Painted Ogre Bulls command

Painting the command group for the Bulls (or Ogres as they’re now known) of the Little Death tribe means that finally I have actually completed a unit for this army as I use it on the table top (if you exclude the Ironblaster, a unit of one).  I might end up expanding them later as they haven’t been amazing for me at six-strong, but they give me options in the Watchtower scenario [edit: I can’t read.  You can’t start monstrous infantry in a Watchtower].  Anyway, I’d need to buy some more miniatures for that.

The Crusher looks a bit funny since the Mournfang Cavalry head adorning her is looking right for some reason.  I like to think she’s bitching to the musician about something the standard bearer said.

In my experience, white, black and yellow are the three hardest colours to paint and get to look good.  It’s been a while since I tried, and (surprise) nothing has changed since then.  The yellow clothes on the musician still look just as dire at they would have done 20-odd years ago when I first started painting.  What is it about yellow that makes it so hard to get decent coverage?  I did this over a base of light brown to help, which I think makes something of a difference.  I’ve even tried looking at some tutorials on-line, but they all involve either hundreds of steps to achieve a passable result, or require some actual talent on the part of the painter.  Anyway, it passes the ‘table top test’ which is what matters to me.

Regular readers of this blog will not have failed to notice that I am very bad at painting freehand on banners.  Luckily, my two chosen armies (Beastmen and Ogre Kingdoms) are both primitive, artless cultures.  So my lack of talent can be passed off as a conscientious following of the army fluff.  Originally, I was just going to do the Maw symbol on the banner, but I made it ridiculously small so I’ve tried to turn it into an Ogre-style depiction of the comet that becomes the Maw, just before it devastates the Ogre Kingdoms forever.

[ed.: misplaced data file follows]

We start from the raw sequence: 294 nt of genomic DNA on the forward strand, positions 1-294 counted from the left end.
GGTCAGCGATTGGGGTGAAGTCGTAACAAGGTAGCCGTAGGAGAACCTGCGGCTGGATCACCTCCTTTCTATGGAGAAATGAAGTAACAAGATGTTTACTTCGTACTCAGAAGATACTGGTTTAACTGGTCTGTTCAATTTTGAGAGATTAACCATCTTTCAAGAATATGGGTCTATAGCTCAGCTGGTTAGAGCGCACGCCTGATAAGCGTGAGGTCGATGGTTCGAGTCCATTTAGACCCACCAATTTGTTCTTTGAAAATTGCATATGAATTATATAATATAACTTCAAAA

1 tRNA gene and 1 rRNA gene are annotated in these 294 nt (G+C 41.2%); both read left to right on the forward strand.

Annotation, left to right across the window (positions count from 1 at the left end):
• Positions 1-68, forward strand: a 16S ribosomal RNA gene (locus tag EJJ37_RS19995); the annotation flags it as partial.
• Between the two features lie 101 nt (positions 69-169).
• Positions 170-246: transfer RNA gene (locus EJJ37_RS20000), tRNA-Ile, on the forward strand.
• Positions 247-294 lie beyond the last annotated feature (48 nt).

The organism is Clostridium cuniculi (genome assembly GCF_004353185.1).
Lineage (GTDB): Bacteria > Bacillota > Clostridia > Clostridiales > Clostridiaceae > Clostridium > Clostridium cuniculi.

Next on the painting table: some Malifaux stuff.  In the meantime, here’s the whole unit in all its glory.

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Categories: Painting and modelling, Warhammer Fantasy Battle | Tags: , | 2 Comments

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2 thoughts on “Painted Ogre Bulls command

  1. Nice work. The unit looks really good, with all of them painted. You seem to keep churning stuff out. Maybe I need to get back into it… I tried painting yellow a while back and had a hard time with it too. It had really poor coverage. Most of the stuff I found online included many, many, many layers, which doesn’t work so well for lots of models. Did you try the foundation paint or any of the new paints? I have been impressed with how well the foundation paints worked. I like the banner. The freehand adds some uniqueness, and like you said, it doesn’t have to be amazingly detailed for the ogres.

    • Thanks. It’s really satisfying to get a unit complete for use on the table. For the banner, I have long since accepted my lack of significant talent in freehand painting. It’s just a happy coincidence that I always have ‘unartistic’ armies though, it isn’t the selection criteria (though funnily enough the other army I considered starting is Lizardmen, who use totems instead of flags, so maybe there something in that after all).

      The yellow paint is actually about 20 years old, from when I first started painting miniatures (for clarity, there was a lengthy gap in the middle though, this blog isn’t the result of 20 years of practice). I think it might have been called Sunburst yellow. Maybe I should buy some of the new paints and see if yellow is easier with the new technology.

      Painting is a fun hobby, and for me represents a period of calm when I can take a pause from the hectic real parts of my life. So I take a lot of pleasure in finding the time to sit down with a brush. Still, I know that it’s just a hobby, and when I’m in the mood for something else, I do that instead. I’ve never played in a tournament or other setting which requires painted models (indeed, proxying is very much the norm in our group) so there’s never been any time pressure to finish anything.

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